Well, at times like those, nothing probably makes more sense than a $10.99 lobster tail. Then the medieval peasant in us takes over and our mouths start to water. Suddenly, the world’s manageable again. We’re happy–temporarily. (Man, those billboard designers are philosophical geniuses.)

2 responses

  1. I was most interested in this quotation from Malouf:

    The good life as we understand it today does not raise the question of how we have lived, of moral qualities or usefulness or harm; we no longer use the phrase in that way. The good life as we understand it has to do with what we call lifestyle, with living it up in a world that offers us gifts or goodies free for the taking.

    But what if we reject the premise? What if we do “use the phrase that way”? What if we reject the very concept of “lifestyle”, with its implied suggestion that a good life is one changed by external dictate, as easily as we’d change a dress or redecorate a house?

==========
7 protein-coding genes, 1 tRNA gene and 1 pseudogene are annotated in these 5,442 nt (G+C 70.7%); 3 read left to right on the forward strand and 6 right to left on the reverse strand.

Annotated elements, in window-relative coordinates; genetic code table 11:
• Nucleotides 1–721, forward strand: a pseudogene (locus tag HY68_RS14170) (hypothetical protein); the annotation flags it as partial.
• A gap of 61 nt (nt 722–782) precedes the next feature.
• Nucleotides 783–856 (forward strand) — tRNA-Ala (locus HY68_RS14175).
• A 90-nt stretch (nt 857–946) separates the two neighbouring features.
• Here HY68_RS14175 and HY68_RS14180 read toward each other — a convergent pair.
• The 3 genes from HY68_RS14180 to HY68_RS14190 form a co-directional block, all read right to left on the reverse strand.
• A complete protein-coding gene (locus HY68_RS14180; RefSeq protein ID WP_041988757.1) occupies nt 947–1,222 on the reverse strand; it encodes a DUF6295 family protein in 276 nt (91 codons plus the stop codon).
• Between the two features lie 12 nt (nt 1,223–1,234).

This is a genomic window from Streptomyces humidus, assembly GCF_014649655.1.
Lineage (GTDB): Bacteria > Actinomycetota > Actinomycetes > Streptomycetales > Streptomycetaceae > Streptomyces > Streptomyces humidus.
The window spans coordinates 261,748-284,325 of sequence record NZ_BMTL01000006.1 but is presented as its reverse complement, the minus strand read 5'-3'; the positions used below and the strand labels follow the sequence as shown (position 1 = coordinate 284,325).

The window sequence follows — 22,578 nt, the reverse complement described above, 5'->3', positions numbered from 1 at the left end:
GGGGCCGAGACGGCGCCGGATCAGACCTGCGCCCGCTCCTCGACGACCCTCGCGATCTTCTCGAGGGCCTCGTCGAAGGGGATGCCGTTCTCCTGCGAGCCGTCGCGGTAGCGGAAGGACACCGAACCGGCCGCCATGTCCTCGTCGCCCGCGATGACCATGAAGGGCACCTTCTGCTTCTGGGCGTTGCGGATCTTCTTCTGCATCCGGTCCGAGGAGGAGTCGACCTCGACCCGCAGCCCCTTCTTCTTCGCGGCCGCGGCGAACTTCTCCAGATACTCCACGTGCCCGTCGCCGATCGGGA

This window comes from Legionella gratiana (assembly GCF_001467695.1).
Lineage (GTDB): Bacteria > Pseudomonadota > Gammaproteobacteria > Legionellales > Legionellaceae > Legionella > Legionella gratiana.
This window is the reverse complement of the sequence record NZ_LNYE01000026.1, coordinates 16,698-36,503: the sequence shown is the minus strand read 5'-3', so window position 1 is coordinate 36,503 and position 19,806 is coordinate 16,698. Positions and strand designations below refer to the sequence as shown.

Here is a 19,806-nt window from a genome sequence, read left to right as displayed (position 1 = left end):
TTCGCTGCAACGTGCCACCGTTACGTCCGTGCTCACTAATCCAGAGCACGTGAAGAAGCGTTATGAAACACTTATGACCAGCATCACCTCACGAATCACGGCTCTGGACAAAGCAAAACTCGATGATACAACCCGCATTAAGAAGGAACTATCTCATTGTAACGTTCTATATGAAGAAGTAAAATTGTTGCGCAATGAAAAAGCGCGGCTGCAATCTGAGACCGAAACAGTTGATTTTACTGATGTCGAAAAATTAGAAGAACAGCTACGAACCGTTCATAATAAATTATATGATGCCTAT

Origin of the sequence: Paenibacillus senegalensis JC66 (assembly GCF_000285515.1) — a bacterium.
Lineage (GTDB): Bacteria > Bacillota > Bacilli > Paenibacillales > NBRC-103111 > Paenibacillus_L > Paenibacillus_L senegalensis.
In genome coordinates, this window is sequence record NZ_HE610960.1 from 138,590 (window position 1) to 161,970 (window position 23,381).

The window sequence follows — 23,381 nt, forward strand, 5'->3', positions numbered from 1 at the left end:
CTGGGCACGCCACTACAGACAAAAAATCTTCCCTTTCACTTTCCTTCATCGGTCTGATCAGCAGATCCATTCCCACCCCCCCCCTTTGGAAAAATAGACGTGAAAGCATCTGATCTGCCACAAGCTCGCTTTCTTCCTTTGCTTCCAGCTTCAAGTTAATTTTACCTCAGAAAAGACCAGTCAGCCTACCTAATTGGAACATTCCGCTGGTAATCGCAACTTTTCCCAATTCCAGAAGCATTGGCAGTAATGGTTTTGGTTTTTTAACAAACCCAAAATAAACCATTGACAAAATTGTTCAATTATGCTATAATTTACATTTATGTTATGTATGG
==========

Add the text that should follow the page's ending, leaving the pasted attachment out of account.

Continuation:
I’ve never had a mojito or a chocolate martini. I don’t eat sushi. I’ve never watched Duck Dynasty or that show about housewives who live in New Jersey. I stopped shopping for “this season’s new style” about thirty years ago. Which is to say: I make choices about how to live based on my values – and have become increasingly contented in the process!

  2. Hi Shoreacres, I think Malouf is sorry that more people seem to embrace that term “good life” only in terms of luxury and pleasure.

    On the other hand, I agree with you: Besides, how do we know that many people don’t believe in a good life the way you define it? That’s the shortcoming in a book like Malouf’s — the danger of generalizing too much. He’s probably basing his judgment on popular culture, which is a minefield. Usually, the people who are busy using their talents and serving their community don’t have time to call attention to their actions. They live the quiet, satisfied life that I’ve been working on for a long time. I like what you said. I think you and I would make great neighbors!